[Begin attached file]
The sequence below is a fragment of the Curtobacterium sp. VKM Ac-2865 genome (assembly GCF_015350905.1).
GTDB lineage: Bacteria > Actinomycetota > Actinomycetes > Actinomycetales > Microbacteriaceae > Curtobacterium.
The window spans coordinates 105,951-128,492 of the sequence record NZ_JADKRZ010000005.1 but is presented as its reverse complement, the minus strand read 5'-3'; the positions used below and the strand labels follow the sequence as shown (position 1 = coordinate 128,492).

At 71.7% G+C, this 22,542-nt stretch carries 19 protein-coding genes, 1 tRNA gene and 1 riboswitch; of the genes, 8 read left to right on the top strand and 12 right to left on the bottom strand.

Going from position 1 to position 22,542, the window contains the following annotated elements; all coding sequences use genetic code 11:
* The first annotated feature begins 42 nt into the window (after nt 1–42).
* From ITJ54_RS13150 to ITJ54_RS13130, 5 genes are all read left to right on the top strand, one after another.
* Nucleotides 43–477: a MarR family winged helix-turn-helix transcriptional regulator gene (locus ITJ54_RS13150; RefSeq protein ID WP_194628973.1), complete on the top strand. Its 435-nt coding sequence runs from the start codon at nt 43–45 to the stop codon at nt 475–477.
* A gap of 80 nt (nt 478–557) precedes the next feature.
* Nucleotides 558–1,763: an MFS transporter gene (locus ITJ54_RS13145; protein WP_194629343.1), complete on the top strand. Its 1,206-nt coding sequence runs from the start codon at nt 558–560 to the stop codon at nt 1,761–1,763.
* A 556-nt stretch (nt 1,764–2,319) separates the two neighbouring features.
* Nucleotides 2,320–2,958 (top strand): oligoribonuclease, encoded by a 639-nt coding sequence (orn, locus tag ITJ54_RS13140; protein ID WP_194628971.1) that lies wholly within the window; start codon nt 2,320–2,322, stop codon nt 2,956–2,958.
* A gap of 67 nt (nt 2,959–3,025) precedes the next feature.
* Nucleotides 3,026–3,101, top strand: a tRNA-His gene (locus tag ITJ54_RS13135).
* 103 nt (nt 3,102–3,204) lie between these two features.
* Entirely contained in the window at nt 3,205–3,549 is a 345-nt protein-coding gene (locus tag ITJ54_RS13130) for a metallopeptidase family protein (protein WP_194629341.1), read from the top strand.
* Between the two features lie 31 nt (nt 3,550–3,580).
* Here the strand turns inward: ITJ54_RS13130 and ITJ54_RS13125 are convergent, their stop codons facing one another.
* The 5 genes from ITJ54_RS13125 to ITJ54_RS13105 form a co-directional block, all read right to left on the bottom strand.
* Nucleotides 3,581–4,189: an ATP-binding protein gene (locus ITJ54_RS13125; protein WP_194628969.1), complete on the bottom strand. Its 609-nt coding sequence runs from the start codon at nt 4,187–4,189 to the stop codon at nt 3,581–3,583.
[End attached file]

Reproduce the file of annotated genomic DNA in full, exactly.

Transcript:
The sequence below is a fragment of the Curtobacterium sp. VKM Ac-2865 genome (assembly GCF_015350905.1).
GTDB lineage: Bacteria > Actinomycetota > Actinomycetes > Actinomycetales > Microbacteriaceae > Curtobacterium.
The window spans coordinates 105,951-128,492 of the sequence record NZ_JADKRZ010000005.1 but is presented as its reverse complement, the minus strand read 5'-3'; the positions used below and the strand labels follow the sequence as shown (position 1 = coordinate 128,492).

At 71.7% G+C, this 22,542-nt stretch carries 19 protein-coding genes, 1 tRNA gene and 1 riboswitch; of the genes, 8 read left to right on the top strand and 12 right to left on the bottom strand.

Going from position 1 to position 22,542, the window contains the following annotated elements; all coding sequences use genetic code 11:
* The first annotated feature begins 42 nt into the window (after nt 1–42).
* From ITJ54_RS13150 to ITJ54_RS13130, 5 genes are all read left to right on the top strand, one after another.
* Nucleotides 43–477: a MarR family winged helix-turn-helix transcriptional regulator gene (locus ITJ54_RS13150; RefSeq protein ID WP_194628973.1), complete on the top strand. Its 435-nt coding sequence runs from the start codon at nt 43–45 to the stop codon at nt 475–477.
* A gap of 80 nt (nt 478–557) precedes the next feature.
* Nucleotides 558–1,763: an MFS transporter gene (locus ITJ54_RS13145; protein WP_194629343.1), complete on the top strand. Its 1,206-nt coding sequence runs from the start codon at nt 558–560 to the stop codon at nt 1,761–1,763.
* A 556-nt stretch (nt 1,764–2,319) separates the two neighbouring features.
* Nucleotides 2,320–2,958 (top strand): oligoribonuclease, encoded by a 639-nt coding sequence (orn, locus tag ITJ54_RS13140; protein ID WP_194628971.1) that lies wholly within the window; start codon nt 2,320–2,322, stop codon nt 2,956–2,958.
* A gap of 67 nt (nt 2,959–3,025) precedes the next feature.
* Nucleotides 3,026–3,101, top strand: a tRNA-His gene (locus tag ITJ54_RS13135).
* 103 nt (nt 3,102–3,204) lie between these two features.
* Entirely contained in the window at nt 3,205–3,549 is a 345-nt protein-coding gene (locus tag ITJ54_RS13130) for a metallopeptidase family protein (protein WP_194629341.1), read from the top strand.
* Between the two features lie 31 nt (nt 3,550–3,580).
* Here the strand turns inward: ITJ54_RS13130 and ITJ54_RS13125 are convergent, their stop codons facing one another.
* The 5 genes from ITJ54_RS13125 to ITJ54_RS13105 form a co-directional block, all read right to left on the bottom strand.
* Nucleotides 3,581–4,189: an ATP-binding protein gene (locus ITJ54_RS13125; protein WP_194628969.1), complete on the bottom strand. Its 609-nt coding sequence runs from the start codon at nt 4,187–4,189 to the stop codon at nt 3,581–3,583.